Dr. Cole and I published a follow-up study in the Journal of Clinical Oncology in 2001, demonstrating that if lung cancer had never existed, the death rate in the U.S. from all other forms of cancer would have declined continuously, starting in 1950. (abstract here).   

Dr. Cole is a world-renown epidemiologist whose insightful analysis two decades ago has proven prescient.  The American Cancer Society should recognize his scientific contribution.

Wednesday, January 13, 2016

“Bootleggers, Baptists and E-Cigarettes”



E-cigarette users should be concerned about proposed FDA regulations that may eliminate most brands of these potentially life-saving cigarette alternatives, leaving only those products marketed by large tobacco companies with the resources to complete expensive FDA applications.  

Who is responsible for the pending e-cigarette regulatory nightmare?

A brilliant analysis of e-cigarette regulation titled “Bootleggers, Baptists and E-Cigarettes” has been published online (here) by economists and legal scholars from Clemson University (Bruce Yandle), the University of Texas at Arlington (Roger Meiners), Case Western Reserve University (Jonathan Adler) and George Mason University (Andrew Morriss, now at Texas A&M).  A shorter version with Adler as lead author appeared last year in Cato’s flagship publication, Regulation (here).  I’ll use quotes from both in this column.

According to Yandle and colleagues, “Durable regulation emerges most often when there are two distinctly different special interest groups that seek the same policy outcome. One group takes the moral high ground by pursuing a public-interested goal [Baptists] and gives the cooperative politician the ability to justify his actions on normative grounds. The other [Bootleggers], seeking the same policy outcome, is motivated by pecuniary interests, hopes to feather its nest, is often willing to share some of the gains with the politicians who deliver the goods, and does not generally conspire with its publicly interested counterpart that seeks the same regulatory goal.”

Yandle developed this concept in 1983, and he recently authored a comprehensive book on the subject (here).  He labeled the two groups “in homage to the political pairing of unlikely interests that was successful in championing laws that shuttered liquor stores on Sunday…the two interest groups would never form a visible coalition in the strict sense of the word. They merely sought the same outcome and were willing to struggle mightily to succeed.  At the height of its success, this powerful pairing entirely shut down the legal sale of alcoholic beverages in counties, states, and—during Prohibition (1920-1933)—the nation as a whole.”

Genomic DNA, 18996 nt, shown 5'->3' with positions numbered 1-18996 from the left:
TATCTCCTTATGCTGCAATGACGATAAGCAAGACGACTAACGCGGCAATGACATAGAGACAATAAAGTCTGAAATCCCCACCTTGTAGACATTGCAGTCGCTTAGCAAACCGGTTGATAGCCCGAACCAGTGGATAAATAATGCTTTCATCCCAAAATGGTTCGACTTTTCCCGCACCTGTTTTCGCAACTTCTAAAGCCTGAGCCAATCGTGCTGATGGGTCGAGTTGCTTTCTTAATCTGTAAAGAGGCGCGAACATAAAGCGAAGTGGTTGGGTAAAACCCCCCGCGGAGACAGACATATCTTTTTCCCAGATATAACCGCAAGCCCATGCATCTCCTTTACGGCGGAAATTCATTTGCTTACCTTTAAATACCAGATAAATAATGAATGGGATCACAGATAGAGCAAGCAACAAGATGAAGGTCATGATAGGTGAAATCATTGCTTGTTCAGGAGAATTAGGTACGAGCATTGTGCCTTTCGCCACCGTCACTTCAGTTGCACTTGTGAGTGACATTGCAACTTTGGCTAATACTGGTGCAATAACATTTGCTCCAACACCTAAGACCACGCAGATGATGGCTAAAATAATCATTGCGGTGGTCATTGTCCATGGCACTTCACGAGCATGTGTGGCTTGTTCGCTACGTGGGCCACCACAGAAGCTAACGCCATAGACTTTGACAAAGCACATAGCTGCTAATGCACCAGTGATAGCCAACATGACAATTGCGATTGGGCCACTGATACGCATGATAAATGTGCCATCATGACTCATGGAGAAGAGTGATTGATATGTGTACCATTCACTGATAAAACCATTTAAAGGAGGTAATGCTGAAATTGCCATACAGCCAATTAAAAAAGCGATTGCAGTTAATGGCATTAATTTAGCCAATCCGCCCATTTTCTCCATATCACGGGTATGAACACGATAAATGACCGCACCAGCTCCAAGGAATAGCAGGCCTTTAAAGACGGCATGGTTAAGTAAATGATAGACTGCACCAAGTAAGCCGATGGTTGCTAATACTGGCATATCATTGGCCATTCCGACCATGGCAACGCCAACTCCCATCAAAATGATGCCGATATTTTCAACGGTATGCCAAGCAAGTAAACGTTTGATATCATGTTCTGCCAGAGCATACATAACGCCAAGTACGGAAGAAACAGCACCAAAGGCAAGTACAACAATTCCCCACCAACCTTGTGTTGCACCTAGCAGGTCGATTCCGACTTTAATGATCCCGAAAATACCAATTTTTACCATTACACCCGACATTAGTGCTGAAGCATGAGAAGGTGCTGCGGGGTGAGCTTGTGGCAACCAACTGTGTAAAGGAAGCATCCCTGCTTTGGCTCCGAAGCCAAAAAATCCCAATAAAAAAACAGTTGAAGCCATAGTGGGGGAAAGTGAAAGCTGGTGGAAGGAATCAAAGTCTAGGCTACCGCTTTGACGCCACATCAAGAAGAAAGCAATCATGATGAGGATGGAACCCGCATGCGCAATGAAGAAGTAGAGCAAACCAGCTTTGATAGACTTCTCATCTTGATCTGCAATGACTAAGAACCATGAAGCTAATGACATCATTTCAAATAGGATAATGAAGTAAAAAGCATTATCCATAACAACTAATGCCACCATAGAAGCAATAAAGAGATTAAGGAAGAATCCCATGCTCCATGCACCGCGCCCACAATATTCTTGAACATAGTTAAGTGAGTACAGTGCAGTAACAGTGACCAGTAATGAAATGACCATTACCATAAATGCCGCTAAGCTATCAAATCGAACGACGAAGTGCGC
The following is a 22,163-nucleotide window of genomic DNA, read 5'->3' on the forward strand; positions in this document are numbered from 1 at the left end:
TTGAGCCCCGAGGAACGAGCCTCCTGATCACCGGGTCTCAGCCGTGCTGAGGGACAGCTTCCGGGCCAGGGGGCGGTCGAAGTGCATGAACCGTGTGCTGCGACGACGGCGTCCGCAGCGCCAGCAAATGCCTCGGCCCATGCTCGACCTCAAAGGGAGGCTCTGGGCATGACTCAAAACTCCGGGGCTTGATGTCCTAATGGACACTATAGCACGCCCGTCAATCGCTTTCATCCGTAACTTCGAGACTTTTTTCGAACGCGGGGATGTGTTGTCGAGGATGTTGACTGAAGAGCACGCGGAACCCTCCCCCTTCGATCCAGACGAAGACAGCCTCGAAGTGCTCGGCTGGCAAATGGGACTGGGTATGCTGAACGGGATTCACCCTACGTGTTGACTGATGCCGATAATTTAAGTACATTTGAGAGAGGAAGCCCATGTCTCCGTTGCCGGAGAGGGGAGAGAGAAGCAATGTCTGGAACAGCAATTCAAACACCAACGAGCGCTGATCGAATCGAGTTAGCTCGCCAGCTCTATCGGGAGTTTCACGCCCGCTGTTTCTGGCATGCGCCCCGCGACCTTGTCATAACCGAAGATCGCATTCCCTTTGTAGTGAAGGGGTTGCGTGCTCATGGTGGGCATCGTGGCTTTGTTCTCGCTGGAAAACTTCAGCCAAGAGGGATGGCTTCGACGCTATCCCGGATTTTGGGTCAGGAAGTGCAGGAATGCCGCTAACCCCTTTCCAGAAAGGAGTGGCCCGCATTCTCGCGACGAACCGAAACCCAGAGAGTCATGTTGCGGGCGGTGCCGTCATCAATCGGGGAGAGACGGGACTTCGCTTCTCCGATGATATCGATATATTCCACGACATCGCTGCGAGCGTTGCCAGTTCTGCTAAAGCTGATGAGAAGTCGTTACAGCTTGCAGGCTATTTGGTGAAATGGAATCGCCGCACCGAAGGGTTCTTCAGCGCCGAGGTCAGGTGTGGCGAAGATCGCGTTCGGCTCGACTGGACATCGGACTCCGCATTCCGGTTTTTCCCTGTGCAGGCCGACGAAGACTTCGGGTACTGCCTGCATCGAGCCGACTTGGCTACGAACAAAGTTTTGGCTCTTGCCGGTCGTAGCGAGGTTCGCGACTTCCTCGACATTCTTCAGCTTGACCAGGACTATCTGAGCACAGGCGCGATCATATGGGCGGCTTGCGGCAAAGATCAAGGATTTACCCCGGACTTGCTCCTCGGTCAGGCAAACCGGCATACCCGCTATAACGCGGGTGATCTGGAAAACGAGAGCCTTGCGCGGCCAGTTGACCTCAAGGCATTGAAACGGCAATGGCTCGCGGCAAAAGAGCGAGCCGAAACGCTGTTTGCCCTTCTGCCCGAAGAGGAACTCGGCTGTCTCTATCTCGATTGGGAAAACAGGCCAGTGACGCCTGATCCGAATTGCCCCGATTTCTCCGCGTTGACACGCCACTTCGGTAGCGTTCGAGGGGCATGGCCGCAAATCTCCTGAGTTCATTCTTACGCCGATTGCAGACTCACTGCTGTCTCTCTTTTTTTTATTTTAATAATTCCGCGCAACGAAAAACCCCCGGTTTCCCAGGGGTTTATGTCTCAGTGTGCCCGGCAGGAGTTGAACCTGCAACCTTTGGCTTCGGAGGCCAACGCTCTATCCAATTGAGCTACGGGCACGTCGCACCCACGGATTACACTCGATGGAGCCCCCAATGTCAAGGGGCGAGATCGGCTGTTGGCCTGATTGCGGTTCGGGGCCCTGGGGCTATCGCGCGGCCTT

Yandle and colleagues identify the Baptists and the Bootleggers undermining the nascent e-cigarette market.  “Private and public health officials…are the Baptists in this story…  Based on what is known about the health effects of e-cig use, it would seem e-cigs might be hailed as an advance in public health insofar as they offer cigarette smokers a safer product.  Even small reductions in the number of smokers or the amount of tobacco products smokers consume would likely produce substantial gains for public health. Yet e-cigs have been greeted with scorn by health researchers who focus on what is not known about e-cig health effects rather than what is known.”

The Bootleggers are a more diverse group.  They consist of cigarette manufacturers, which “have
an incentive to either enter the e-cig market themselves, suppress competition from upstart e-cig manufacturers, or both.”  They are joined by “Pharmaceutical companies that make NRT products…They have benefitted from government encouragement that smokers use their products to aid in smoking cessation and government limitations on information on tobacco harm reduction through the use of e-cigs or smokeless tobacco products. [emphasis mine]  Insofar as e-cigs are an alternative for smokers to satisfy their nicotine cravings, they are a threat to the profitability of NRT products.  This is particularly so given recent research suggesting that NRT products do not help many smokers quit.”

Perhaps more surprising, state governments are also Bootleggers, as “Tobacco sellers have become, in effect, tax collectors.”  The booty includes excise taxes that have skyrocketed over the past ten years, and payments made from smokers to cigarette manufacturers to the states courtesy of the 1998 Master Settlement Agreement.  Yandle et al. note that “Some states securitized all or part of the MSA cash flow by selling tobacco revenue bonds so they could immediately spend the present value of the future revenue.  The sale of tobacco bonds created a new group of Bootleggers—the bondholders and the state agencies that issued the bonds—with intense interest in the future fortunes of the tobacco companies, their sales, and any competitor that might reduce those revenues.”

This is a powerful coalition arrayed against e-cigarettes.  “There is an obvious irony here.  To the extent that e-cigs provide a less hazardous alternative to consumers who seek to break their smoking habit, Bootlegger/Baptist induced regulations that limit e-cig competition and evolution bring with them a social cost measured in lost opportunities to improve human health.  Going further, regulatory actions that limit e-cig marketability introduce uncertainty for yet-to-be-discovered smoking alternatives that might also threaten the market share of traditional tobacco and smoking cessation products. For the sake of human health and freedom of choice, such innovation should be welcomed, not chilled.”

The Campaign for Tobacco Free Kids, the American Cancer Society, the Centers for Disease Control, the National Institutes of Health and the Food and Drug Administration (Baptists) are aligned in a powerful coalition with tobacco and pharmaceutical manufacturers and state governments (Bootleggers) against e-cigarettes.  There is more than just irony here.  The e-cigarette is a “disruptive innovation” that not only “threatens the established order”, but holds the potential to help millions of smokers quit.  If this unholy alliance triumphs, public health is doomed.